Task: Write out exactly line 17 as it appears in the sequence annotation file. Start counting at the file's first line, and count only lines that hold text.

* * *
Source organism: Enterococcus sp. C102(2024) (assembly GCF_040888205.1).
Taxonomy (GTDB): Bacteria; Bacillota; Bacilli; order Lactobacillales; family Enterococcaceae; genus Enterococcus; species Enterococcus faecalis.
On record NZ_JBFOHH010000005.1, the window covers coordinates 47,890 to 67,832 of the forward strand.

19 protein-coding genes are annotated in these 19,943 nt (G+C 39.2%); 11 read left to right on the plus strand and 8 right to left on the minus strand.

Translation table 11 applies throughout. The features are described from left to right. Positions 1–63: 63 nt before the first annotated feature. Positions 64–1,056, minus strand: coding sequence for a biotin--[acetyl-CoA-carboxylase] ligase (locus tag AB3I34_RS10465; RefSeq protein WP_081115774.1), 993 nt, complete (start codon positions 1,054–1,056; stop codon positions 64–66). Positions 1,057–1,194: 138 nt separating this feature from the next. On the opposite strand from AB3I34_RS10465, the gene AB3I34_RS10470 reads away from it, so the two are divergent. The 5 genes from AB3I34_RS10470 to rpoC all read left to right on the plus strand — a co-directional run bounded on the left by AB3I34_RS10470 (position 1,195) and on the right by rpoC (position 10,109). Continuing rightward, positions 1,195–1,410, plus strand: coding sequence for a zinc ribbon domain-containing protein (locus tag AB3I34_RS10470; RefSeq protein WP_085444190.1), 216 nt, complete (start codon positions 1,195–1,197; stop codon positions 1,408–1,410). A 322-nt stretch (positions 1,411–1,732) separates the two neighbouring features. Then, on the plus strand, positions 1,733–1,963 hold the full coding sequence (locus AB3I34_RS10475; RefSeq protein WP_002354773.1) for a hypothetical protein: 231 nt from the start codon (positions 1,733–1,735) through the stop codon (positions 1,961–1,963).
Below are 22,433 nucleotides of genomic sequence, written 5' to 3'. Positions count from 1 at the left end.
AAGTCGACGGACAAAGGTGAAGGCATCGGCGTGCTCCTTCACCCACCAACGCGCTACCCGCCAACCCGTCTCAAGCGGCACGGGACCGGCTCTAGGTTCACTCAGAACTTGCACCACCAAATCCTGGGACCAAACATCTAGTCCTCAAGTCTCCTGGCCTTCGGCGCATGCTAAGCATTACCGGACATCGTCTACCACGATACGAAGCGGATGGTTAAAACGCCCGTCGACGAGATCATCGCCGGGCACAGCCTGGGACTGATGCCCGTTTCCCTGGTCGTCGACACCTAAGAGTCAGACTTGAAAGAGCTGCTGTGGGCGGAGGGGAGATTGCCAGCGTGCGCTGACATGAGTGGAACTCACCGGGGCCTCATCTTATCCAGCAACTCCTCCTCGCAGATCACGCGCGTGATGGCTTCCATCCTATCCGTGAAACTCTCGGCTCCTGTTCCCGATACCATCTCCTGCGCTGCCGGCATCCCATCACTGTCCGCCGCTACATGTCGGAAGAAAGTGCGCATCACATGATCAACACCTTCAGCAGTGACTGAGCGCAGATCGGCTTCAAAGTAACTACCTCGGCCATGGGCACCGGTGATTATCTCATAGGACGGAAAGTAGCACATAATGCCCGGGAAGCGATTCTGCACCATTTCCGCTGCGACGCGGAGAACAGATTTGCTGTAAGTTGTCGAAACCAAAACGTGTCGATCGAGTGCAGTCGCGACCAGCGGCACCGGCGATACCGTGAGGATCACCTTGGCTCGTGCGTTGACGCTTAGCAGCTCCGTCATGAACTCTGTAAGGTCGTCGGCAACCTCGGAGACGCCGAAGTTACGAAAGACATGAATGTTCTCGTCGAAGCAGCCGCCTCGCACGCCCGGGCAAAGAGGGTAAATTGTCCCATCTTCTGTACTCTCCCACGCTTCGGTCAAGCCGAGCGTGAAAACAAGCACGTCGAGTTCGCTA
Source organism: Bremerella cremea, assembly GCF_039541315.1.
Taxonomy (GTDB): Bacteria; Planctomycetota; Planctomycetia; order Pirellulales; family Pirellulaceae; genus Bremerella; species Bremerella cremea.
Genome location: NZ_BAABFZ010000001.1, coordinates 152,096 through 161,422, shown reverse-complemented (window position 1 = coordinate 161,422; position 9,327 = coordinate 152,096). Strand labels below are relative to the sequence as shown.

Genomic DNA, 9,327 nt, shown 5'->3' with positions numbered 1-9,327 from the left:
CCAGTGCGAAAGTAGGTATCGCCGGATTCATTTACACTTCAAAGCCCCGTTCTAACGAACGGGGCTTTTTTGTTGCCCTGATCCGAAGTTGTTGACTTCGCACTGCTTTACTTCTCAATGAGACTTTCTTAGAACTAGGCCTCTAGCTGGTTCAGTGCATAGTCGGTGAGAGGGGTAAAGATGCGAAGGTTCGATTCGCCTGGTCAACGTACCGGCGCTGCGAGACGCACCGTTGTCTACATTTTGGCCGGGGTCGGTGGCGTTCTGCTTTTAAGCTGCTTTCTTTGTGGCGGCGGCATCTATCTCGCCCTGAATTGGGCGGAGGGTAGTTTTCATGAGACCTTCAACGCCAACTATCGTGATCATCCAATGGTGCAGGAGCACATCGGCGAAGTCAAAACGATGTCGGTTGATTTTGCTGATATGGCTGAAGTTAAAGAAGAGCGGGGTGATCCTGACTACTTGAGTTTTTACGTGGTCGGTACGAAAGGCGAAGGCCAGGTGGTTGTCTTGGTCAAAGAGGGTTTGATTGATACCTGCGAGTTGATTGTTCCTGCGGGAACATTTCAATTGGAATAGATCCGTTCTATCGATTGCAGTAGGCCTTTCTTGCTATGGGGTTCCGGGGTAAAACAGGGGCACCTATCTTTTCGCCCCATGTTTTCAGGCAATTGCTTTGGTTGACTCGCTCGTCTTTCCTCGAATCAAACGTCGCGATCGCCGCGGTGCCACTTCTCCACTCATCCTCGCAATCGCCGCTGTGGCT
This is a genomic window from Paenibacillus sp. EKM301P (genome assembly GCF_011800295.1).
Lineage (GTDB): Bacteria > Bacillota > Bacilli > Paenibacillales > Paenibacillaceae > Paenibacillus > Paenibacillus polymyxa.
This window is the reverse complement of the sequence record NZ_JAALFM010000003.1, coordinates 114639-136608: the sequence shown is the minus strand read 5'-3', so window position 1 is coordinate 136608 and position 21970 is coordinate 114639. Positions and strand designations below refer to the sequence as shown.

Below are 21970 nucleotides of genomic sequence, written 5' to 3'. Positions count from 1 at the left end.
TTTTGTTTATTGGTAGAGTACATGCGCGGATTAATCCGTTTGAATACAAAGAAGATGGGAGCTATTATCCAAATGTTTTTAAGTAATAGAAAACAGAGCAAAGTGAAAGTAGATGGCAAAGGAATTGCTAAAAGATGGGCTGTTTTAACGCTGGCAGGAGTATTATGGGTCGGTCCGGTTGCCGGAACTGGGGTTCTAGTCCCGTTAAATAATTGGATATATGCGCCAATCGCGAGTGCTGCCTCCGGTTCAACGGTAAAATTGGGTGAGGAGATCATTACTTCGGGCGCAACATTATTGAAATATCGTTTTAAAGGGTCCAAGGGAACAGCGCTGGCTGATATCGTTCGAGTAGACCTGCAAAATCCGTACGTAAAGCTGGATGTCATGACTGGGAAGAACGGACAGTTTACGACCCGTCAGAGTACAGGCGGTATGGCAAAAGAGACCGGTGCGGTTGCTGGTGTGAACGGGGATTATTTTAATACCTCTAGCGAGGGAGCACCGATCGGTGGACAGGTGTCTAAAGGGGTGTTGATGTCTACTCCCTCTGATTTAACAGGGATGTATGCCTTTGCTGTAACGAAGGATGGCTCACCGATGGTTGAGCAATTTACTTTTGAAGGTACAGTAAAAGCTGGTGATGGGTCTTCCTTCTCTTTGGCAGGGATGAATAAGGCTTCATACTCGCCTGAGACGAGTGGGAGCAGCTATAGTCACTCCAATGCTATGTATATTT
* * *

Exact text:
TTTTGTTTATTGGTAGAGTACATGCGCGGATTAATCCGTTTGAATACAAAGAAGATGGGAGCTATTATCCAAATGTTTTTAAGTAATAGAAAACAGAGCAAAGTGAAAGTAGATGGCAAAGGAATTGCTAAAAGATGGGCTGTTTTAACGCTGGCAGGAGTATTATGGGTCGGTCCGGTTGCCGGAACTGGGGTTCTAGTCCCGTTAAATAATTGGATATATGCGCCAATCGCGAGTGCTGCCTCCGGTTCAACGGTAAAATTGGGTGAGGAGATCATTACTTCGGGCGCAACATTATTGAAATATCGTTTTAAAGGGTCCAAGGGAACAGCGCTGGCTGATATCGTTCGAGTAGACCTGCAAAATCCGTACGTAAAGCTGGATGTCATGACTGGGAAGAACGGACAGTTTACGACCCGTCAGAGTACAGGCGGTATGGCAAAAGAGACCGGTGCGGTTGCTGGTGTGAACGGGGATTATTTTAATACCTCTAGCGAGGGAGCACCGATCGGTGGACAGGTGTCTAAAGGGGTGTTGATGTCTACTCCCTCTGATTTAACAGGGATGTATGCCTTTGCTGTAACGAAGGATGGCTCACCGATGGTTGAGCAATTTACTTTTGAAGGTACAGTAAAAGCTGGTGATGGGTCTTCCTTCTCTTTGGCAGGGATGAATAAGGCTTCATACTCGCCTGAGACGAGTGGGAGCAGCTATAGTCACTCCAATGCTATGTATATTT